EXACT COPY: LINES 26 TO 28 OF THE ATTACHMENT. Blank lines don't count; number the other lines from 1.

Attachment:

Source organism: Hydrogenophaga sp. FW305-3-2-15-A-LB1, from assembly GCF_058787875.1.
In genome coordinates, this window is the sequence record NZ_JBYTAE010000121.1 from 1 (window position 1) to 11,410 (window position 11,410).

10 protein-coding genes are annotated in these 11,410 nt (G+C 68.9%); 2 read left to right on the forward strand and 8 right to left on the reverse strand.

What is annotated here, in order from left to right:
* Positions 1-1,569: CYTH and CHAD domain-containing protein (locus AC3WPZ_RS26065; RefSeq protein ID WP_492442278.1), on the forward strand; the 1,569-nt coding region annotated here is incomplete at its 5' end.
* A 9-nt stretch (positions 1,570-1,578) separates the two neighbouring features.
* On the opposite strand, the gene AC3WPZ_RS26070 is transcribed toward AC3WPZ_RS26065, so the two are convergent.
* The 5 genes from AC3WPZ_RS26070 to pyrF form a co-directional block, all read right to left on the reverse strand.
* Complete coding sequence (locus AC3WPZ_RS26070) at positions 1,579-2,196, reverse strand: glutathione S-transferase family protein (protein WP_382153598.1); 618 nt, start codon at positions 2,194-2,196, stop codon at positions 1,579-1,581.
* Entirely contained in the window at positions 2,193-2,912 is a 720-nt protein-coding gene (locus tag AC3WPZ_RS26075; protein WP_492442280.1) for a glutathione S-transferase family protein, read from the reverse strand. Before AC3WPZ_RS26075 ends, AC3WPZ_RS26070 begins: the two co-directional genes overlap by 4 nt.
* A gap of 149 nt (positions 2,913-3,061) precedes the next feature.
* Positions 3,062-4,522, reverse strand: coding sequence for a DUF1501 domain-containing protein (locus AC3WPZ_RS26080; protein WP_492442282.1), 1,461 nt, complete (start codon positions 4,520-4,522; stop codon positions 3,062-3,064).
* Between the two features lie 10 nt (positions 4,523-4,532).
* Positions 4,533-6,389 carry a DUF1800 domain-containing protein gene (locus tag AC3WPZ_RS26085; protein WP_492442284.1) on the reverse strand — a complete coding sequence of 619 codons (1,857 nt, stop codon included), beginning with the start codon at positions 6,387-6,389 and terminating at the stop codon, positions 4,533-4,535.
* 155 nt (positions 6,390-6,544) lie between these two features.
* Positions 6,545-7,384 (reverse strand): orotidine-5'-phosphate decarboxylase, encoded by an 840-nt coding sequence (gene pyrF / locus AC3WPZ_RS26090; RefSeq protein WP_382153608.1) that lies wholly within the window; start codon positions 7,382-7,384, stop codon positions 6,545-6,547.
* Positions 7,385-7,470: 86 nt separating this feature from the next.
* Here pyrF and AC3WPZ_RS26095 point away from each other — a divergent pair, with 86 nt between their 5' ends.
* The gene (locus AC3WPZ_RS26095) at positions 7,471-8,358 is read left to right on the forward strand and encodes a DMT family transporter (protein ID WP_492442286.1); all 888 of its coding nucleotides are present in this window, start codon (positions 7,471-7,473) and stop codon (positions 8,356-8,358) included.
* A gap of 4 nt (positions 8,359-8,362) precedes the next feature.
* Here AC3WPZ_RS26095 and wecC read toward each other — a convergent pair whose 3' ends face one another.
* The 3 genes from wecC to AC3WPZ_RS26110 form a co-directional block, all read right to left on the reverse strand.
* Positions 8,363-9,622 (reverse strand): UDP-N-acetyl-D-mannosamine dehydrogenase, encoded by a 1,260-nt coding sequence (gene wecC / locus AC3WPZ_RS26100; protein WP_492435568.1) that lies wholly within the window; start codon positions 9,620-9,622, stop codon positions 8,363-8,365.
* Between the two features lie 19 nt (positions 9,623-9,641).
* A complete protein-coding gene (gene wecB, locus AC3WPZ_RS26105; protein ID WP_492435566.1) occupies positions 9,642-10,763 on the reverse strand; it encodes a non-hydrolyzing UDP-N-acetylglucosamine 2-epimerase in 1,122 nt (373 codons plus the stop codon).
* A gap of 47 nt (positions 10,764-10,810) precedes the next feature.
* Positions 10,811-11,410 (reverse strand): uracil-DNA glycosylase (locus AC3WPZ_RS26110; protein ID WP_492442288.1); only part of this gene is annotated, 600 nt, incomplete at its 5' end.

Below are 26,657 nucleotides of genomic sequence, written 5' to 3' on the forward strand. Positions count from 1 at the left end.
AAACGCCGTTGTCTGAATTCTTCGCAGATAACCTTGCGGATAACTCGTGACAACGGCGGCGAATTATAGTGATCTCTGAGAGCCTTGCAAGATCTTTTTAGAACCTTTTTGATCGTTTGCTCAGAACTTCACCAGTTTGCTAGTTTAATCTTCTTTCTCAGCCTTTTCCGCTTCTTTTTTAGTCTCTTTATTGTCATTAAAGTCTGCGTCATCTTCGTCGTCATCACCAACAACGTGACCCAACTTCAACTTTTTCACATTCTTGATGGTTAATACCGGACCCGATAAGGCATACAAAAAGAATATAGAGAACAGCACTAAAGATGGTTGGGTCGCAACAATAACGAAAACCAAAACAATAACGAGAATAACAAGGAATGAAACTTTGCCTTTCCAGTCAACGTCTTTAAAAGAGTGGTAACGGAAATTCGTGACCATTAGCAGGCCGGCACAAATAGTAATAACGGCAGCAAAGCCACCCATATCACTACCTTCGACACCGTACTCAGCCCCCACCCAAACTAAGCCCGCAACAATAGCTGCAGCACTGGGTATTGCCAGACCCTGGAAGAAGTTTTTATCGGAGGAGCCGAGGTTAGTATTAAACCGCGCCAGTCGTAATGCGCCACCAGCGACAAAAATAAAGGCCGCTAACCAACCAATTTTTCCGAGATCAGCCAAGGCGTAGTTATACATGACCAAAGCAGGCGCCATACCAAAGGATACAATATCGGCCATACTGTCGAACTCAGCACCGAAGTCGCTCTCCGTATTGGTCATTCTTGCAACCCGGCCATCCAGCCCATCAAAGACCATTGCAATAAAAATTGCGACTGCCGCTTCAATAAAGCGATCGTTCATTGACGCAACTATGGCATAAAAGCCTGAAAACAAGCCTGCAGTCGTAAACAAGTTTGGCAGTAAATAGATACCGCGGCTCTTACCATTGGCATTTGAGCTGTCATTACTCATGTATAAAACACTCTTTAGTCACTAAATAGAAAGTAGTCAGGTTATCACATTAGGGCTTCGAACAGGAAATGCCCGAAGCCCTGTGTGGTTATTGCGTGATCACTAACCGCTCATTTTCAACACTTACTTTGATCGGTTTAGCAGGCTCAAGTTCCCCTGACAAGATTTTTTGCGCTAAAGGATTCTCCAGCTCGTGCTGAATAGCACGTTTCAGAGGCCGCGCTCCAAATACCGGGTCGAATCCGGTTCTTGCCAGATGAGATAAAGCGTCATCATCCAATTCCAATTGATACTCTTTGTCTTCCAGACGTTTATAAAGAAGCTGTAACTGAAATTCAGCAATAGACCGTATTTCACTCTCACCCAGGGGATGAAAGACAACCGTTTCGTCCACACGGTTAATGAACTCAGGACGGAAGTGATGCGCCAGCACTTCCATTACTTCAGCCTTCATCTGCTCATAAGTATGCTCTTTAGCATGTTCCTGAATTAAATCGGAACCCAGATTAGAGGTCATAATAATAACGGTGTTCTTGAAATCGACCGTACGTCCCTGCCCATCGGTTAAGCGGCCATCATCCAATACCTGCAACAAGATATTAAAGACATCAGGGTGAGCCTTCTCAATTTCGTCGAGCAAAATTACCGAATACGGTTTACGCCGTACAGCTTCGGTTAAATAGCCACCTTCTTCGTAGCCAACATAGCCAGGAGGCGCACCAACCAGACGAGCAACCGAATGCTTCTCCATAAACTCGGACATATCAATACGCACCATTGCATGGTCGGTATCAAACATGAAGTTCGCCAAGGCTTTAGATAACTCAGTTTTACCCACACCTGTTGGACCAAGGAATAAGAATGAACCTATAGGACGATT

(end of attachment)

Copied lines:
* A gap of 47 nt (positions 10,764-10,810) precedes the next feature.
* Positions 10,811-11,410 (reverse strand): uracil-DNA glycosylase (locus AC3WPZ_RS26110; protein ID WP_492442288.1); only part of this gene is annotated, 600 nt, incomplete at its 5' end.

Below are 26,657 nucleotides of genomic sequence, written 5' to 3' on the forward strand. Positions count from 1 at the left end.